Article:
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CALIFORNIA / News and Insight on Business in the Golden
State

Wells' Profit Falls 12%; Other Banks See Drops

January 21, 1998|DEBORA VRANA | TIMES STAFF WRITER

Showing the first signs of stability in more than a year, Wells Fargo & Co. said its fourth-quarter earnings fell 12%, stemming from a loss of customers prompted by its purchase of First Interstate Bancorp nearly two years ago.

Meanwhile, banking giants J.P. Morgan & Co., Citicorp and Chase Manhattan Corp. reported that slowing economies and plunging financial markets in Asia hurt the banks' fourth-quarter profits.

San Francisco-based Wells reported its net income fell to $298 million, or $3.36 a share, from $340 million, or $3.45 a share, before merger charges during the quarter a year ago. Earnings were below Wall Street expectations of $3.41 a share.

Still, the quarterly results were hailed by analysts who said California's second-largest bank seems to be improving after a series of disappointing quarters.

"What's most encouraging here is that we saw an increase in stability in the balance sheet and even some modest growth," said Joseph Morford, a banking analyst with Bankers Trust in New York.

Wells shares rose $8.19 on Tuesday to close at $329.75 in New York Stock Exchange trading.

Analysts were reassured by modest revenue growth and a 1% increase in both loan volumes and deposits from the third quarter ended in September. Still, both loan volumes and deposits are below year-ago levels.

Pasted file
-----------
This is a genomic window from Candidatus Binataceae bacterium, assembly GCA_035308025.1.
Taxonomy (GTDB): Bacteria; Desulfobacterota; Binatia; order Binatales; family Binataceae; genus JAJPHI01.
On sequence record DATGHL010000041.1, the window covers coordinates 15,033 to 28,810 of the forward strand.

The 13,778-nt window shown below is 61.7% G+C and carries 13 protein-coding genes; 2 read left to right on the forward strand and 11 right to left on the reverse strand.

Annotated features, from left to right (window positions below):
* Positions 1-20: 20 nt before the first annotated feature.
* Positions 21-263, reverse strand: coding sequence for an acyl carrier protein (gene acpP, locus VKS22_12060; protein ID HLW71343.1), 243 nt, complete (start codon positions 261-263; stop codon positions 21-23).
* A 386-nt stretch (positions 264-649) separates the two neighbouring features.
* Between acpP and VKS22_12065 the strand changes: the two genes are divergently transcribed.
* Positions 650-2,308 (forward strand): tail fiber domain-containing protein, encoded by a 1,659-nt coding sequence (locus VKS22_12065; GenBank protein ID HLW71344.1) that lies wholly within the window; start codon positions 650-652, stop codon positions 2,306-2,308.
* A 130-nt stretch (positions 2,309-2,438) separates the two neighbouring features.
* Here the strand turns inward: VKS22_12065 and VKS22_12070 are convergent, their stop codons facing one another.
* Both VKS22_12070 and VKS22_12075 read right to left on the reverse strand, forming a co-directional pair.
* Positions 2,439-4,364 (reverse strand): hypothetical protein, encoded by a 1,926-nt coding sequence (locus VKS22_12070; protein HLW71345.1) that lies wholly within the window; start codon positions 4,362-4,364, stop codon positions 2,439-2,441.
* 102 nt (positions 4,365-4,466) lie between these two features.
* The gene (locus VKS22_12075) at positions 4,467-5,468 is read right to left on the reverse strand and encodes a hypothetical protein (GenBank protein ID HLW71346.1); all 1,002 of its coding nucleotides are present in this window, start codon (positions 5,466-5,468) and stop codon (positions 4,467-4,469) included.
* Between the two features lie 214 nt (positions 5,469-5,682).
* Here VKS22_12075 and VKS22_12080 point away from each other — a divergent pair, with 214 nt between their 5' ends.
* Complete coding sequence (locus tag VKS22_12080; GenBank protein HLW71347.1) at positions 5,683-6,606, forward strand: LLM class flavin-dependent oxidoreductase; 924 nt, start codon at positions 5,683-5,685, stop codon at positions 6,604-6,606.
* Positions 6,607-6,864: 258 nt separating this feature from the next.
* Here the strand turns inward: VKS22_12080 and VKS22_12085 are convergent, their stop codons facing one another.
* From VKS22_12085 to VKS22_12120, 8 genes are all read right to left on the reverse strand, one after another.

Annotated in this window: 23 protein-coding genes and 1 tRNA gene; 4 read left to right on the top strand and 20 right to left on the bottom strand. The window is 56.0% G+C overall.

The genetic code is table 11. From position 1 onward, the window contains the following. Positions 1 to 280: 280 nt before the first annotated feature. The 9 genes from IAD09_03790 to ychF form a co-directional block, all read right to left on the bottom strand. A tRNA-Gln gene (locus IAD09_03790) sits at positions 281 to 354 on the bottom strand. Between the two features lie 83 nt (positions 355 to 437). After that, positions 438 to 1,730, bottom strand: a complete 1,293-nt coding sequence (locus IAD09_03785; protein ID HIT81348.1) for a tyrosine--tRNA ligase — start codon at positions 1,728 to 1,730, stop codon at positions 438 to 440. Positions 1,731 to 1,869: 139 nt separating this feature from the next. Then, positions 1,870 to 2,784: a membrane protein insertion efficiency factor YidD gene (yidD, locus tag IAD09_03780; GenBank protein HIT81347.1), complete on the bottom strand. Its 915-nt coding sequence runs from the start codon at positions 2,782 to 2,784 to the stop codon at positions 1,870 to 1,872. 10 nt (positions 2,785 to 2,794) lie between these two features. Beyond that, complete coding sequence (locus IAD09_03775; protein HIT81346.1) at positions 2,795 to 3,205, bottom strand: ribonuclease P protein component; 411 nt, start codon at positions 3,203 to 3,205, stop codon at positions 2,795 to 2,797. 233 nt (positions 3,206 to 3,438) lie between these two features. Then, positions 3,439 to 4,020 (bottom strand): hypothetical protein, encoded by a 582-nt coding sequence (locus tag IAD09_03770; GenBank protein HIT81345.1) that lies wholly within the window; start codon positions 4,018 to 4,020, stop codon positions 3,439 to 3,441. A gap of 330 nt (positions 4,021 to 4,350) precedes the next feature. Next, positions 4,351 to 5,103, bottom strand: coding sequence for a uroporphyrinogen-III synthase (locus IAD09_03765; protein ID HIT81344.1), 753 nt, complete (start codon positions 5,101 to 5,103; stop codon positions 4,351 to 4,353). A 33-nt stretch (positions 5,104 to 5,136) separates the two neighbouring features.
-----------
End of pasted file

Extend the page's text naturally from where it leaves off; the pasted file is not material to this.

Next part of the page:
Additionally, a surge in credit card losses at the bank sparked some concern among analysts.

Although turmoil in Asian markets didn't result in weakness at Wells, it did at Chase Manhattan and Citicorp.

Chase Manhattan's fourth-quarter profit from operations fell to $850 million, or $1.89 a diluted share, from $901 million, or $1.88 a share, in the same quarter last year. The results were below analysts' forecast of $1.91.

Citicorp said fourth-quarter profit from operations rose 7.5%, exceeding analysts' expectations. Net income rose to $1.1 billion, or $2.20 a diluted share, from $987 million, or $1.97, in the same quarter last year.

J.P. Morgan, however, reported fourth-quarter net income declined to $271 million, or $1.33 a share, from $419 million, or $2.04 a share.

Separately, Washington Mutual Inc.--reporting results for the first full quarter following its takeover of rival thrift Great Western Financial Corp.--said fourth-quarter earnings totaled $237.9 million, or 94 cents a diluted share, compared with a loss of $82.8 million, or 38 cents, after merger charges a year earlier. The results beat estimates of 91 cents.

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This report includes information from Bloomberg News.

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